London Grip Poetry Review – Deborah Harvey

Poetry review – LEARNING FINITY: Clare Morris admires the use of memory and story in these poems by Deborah Harvey

Learning Finity 
Deborah Harvey 
Indigo Dreams Publishing, 2022
ISBN 978-1-912876-62-4
70 pages   £10

In her latest poetry collection, Learning Finity, Deborah Harvey explores memory, mutability and ‘all those stories / Hanging in the air’ (“A Gloucester Road Odyssey, The former Cabot Cinema, 1970, 29 Gloucester Road North”). That precise location offered in the poem’s title and subtitle reinforces that Learning Finity is a collection firmly rooted in place, albeit one that shifts and transforms through the centuries. In the second line of the collection’s first poem, “A Pint at the Shifting Sky” Harvey describes herself as ‘[looking]’ for a familiar scene: girls sitting on the wall of a pub, swigging cider, having graffitied the names of pop stars ‘over the underpass wall’, their spray cans now leaking, ‘burning a hole in the carrier bag’. The LP referenced, released in 1977, reinforces that this is a memory. The girls are ‘gone/and the stars fallen’, alluding to the deaths of David Bowie, Ian Dury and Joe Strummer. The pub too has closed, perhaps demolished, because we are told that ‘the King’s lost his head’ and has been replaced by ‘the shifting sky’. The final phrase prepares us for a principal focus within the collection: the process of change. The girls have grown but their memory lingers.

The theme of mutability continues in the next poem, the eponymous “Learning Finity”. Here Harvey succinctly offers a compelling image of how we, as children, first respond to the notion of infinity. She describes how for ‘a small boy’ it is a ‘knowing’ that is ‘too boundless for his brain’ and then swiftly places it within a series of distinct occurrences that repeat and repeat with post-modernist insistence: a dizzying mise-en-abyme where finite moments are forever trapped in a process of infinite regression. The fallen stars in the previous poem have been transformed into paper ones, which are themselves similes for the falling leaves which are metaphors for the ‘words they are reading’. Everything is ripe for transformation, as a later poem “Fockynggrove” observes where ‘the longing for stories to tell themselves / recreate old echoes’. Although people and places are subject to change and decay, the poem suggests that similar people respond to similar instincts in similar locations, whilst remaining ignorant of the significance. If all things must pass, that does not stop those finite forces repeating themselves again and again.

Under Harvey’s subtle guidance, we are invited to explore the intricacies of Bristol’s history and people. Through her poems we delve deeper into its very bones and mine ‘the hungry earth, / roots reaching up snagging headstones’ (“Rags from the Boneyard III Valley of the Shadow”). This is a collection where ‘only the stones remember’ (“Gorge”) and where words are viewed through the prism of earth: what is on it, what is above it and what is under it. Bristol is ‘this city of corpses’ (“Rags from the Boneyard I Hansardysgarden”),’a collection of teeth and shells’ (“Gorge”) and ‘the accretion of moments so brief / they flare yellow, sputter, are blown /away’ (“Rags from the Boneyard Birdcage Walk in November”).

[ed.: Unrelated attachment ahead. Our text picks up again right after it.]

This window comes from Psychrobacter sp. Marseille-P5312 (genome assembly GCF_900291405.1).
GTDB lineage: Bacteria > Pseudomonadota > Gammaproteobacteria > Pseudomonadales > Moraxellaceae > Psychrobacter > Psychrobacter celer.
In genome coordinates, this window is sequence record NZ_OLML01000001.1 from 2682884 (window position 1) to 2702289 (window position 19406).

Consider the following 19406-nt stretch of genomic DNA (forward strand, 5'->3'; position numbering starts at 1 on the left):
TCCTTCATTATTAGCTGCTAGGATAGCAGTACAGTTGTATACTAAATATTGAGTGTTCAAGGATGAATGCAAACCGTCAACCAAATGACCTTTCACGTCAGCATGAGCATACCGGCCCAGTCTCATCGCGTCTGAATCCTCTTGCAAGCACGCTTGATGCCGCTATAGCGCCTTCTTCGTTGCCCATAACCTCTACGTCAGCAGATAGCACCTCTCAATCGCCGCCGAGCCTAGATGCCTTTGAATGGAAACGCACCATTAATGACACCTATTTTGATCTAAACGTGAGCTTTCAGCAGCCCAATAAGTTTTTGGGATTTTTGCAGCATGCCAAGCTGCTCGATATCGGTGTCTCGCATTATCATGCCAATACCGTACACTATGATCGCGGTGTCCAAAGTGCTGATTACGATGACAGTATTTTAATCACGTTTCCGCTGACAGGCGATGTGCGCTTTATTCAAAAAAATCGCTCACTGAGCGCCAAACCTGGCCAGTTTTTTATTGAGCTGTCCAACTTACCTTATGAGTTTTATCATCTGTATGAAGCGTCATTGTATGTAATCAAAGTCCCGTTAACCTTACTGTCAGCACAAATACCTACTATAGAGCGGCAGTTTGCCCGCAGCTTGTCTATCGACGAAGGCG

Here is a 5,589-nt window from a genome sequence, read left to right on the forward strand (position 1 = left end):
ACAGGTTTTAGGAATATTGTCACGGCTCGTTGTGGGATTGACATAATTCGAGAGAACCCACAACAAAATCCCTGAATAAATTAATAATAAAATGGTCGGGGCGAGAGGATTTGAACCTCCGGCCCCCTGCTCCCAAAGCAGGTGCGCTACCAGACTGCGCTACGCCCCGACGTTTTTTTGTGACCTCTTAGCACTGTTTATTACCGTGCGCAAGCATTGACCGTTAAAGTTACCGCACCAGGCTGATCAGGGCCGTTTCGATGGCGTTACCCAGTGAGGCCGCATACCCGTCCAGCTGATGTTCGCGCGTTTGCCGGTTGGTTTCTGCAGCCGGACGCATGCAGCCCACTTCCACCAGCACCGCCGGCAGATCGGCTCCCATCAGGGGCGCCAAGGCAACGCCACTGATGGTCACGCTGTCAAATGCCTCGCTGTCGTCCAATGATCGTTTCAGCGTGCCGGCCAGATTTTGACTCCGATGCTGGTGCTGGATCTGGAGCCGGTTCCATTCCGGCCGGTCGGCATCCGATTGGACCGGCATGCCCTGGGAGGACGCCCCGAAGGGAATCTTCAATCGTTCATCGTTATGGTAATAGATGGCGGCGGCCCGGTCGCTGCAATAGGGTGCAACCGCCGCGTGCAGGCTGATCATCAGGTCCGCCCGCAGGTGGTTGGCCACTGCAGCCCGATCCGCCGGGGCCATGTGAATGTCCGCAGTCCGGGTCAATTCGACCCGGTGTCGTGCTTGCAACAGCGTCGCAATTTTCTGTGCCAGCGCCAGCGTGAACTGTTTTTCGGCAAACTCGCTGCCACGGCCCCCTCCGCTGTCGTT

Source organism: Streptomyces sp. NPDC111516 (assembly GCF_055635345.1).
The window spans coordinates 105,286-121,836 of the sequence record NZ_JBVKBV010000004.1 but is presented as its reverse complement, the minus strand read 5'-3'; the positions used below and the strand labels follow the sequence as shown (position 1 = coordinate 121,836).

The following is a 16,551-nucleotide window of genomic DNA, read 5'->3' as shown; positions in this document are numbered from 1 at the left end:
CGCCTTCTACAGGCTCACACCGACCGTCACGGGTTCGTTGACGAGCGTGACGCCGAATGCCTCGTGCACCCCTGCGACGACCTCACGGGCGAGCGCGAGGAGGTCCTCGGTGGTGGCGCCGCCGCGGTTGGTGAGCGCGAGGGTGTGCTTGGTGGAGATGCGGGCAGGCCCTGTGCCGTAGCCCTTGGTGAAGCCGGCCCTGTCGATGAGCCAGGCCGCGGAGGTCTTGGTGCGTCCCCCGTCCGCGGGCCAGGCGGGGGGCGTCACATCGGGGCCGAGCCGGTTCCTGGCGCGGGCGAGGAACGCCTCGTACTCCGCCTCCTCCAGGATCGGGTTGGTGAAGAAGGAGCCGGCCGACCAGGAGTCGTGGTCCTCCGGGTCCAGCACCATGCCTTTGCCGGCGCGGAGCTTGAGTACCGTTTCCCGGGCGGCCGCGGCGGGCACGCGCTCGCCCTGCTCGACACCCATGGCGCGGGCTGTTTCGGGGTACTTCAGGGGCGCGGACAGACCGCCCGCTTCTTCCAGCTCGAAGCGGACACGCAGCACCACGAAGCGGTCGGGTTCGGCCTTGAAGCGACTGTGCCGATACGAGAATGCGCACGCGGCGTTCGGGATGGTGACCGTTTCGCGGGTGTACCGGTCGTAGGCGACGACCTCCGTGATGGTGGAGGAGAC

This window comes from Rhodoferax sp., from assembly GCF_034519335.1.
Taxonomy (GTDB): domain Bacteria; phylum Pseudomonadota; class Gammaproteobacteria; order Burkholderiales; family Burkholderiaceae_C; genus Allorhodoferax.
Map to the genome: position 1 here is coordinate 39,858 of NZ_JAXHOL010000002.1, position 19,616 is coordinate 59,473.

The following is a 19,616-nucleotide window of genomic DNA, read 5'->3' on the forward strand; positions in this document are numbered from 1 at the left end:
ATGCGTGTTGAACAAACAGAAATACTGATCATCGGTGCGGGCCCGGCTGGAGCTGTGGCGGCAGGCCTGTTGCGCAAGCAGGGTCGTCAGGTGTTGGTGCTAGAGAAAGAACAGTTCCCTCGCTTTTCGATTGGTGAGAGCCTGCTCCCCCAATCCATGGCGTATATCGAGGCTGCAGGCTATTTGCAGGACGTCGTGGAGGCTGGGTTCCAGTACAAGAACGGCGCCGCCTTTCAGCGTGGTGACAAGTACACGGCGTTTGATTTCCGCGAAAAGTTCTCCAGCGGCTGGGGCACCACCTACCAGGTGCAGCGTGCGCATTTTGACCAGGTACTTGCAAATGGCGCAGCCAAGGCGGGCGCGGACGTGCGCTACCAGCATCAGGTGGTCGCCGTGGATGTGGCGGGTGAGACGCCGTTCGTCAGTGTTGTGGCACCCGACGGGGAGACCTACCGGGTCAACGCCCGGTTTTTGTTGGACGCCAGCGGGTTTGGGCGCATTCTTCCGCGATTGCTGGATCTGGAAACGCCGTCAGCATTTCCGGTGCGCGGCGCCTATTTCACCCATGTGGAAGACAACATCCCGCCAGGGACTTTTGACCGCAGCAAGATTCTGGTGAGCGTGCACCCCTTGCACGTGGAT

Life, Harvey reminds us, is brief, whether the ‘small lives stopped before they started’ in “II Small Lives”, or else the infants murdered in “Ballad of the Angel Maker”. Harvey has harnessed the potential inherent in key poetic forms with telling effect here. Both the pantoum’s repeated lines and the ballad’s question-answer format give each poem a relentless force, subtly reminding us of the tragically repetitive grind of poverty. There was no escape, merely the prospect of the same finite steps being repeated again and again. The excellent Notes section at the end of the collection provides illuminating background detail, including the grim statistic that the notorious Victorian baby farmer Amelia Dyer was hanged for murdering approximately 400 infants during the course of 27 years. Since many of Harvey’s poems spring from personal recollections and family history, as well as knowledge of Bristol and its environs, it is important to offer sufficient contextual information to allow each poem space to flourish. Her decision to place these notes at the end of the collection is wise. The notes do not intrude but support our reading. They are also an effective way of ensuring that her poems are revisited and thus continue to resonate long after we have finished reading.